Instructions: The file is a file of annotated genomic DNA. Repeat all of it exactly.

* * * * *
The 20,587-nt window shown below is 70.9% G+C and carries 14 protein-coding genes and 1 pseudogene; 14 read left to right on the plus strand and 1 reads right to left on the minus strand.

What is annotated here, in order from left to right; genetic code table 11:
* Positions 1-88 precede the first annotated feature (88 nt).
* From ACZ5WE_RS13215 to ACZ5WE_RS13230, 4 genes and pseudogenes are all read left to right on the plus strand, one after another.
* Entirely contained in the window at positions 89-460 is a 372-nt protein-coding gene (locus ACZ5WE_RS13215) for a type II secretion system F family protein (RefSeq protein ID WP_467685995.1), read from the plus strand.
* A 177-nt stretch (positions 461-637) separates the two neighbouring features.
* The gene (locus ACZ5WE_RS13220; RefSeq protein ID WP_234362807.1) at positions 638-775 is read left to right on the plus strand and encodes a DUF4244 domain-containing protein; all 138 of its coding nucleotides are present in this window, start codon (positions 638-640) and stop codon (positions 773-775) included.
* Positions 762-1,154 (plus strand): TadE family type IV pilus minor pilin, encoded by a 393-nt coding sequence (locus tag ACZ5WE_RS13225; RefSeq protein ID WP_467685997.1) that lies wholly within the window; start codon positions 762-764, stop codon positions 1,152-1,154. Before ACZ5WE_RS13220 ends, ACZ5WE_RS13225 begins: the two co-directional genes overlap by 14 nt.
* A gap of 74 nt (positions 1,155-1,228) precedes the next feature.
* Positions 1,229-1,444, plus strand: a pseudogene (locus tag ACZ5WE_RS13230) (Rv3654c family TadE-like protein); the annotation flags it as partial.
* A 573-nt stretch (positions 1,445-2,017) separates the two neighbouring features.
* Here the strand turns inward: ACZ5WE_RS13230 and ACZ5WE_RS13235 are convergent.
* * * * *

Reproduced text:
The 20,587-nt window shown below is 70.9% G+C and carries 14 protein-coding genes and 1 pseudogene; 14 read left to right on the plus strand and 1 reads right to left on the minus strand.

What is annotated here, in order from left to right; genetic code table 11:
* Positions 1-88 precede the first annotated feature (88 nt).
* From ACZ5WE_RS13215 to ACZ5WE_RS13230, 4 genes and pseudogenes are all read left to right on the plus strand, one after another.
* Entirely contained in the window at positions 89-460 is a 372-nt protein-coding gene (locus ACZ5WE_RS13215) for a type II secretion system F family protein (RefSeq protein ID WP_467685995.1), read from the plus strand.
* A 177-nt stretch (positions 461-637) separates the two neighbouring features.
* The gene (locus ACZ5WE_RS13220; RefSeq protein ID WP_234362807.1) at positions 638-775 is read left to right on the plus strand and encodes a DUF4244 domain-containing protein; all 138 of its coding nucleotides are present in this window, start codon (positions 638-640) and stop codon (positions 773-775) included.
* Positions 762-1,154 (plus strand): TadE family type IV pilus minor pilin, encoded by a 393-nt coding sequence (locus tag ACZ5WE_RS13225; RefSeq protein ID WP_467685997.1) that lies wholly within the window; start codon positions 762-764, stop codon positions 1,152-1,154. Before ACZ5WE_RS13220 ends, ACZ5WE_RS13225 begins: the two co-directional genes overlap by 14 nt.
* A gap of 74 nt (positions 1,155-1,228) precedes the next feature.
* Positions 1,229-1,444, plus strand: a pseudogene (locus tag ACZ5WE_RS13230) (Rv3654c family TadE-like protein); the annotation flags it as partial.
* A 573-nt stretch (positions 1,445-2,017) separates the two neighbouring features.
* Here the strand turns inward: ACZ5WE_RS13230 and ACZ5WE_RS13235 are convergent.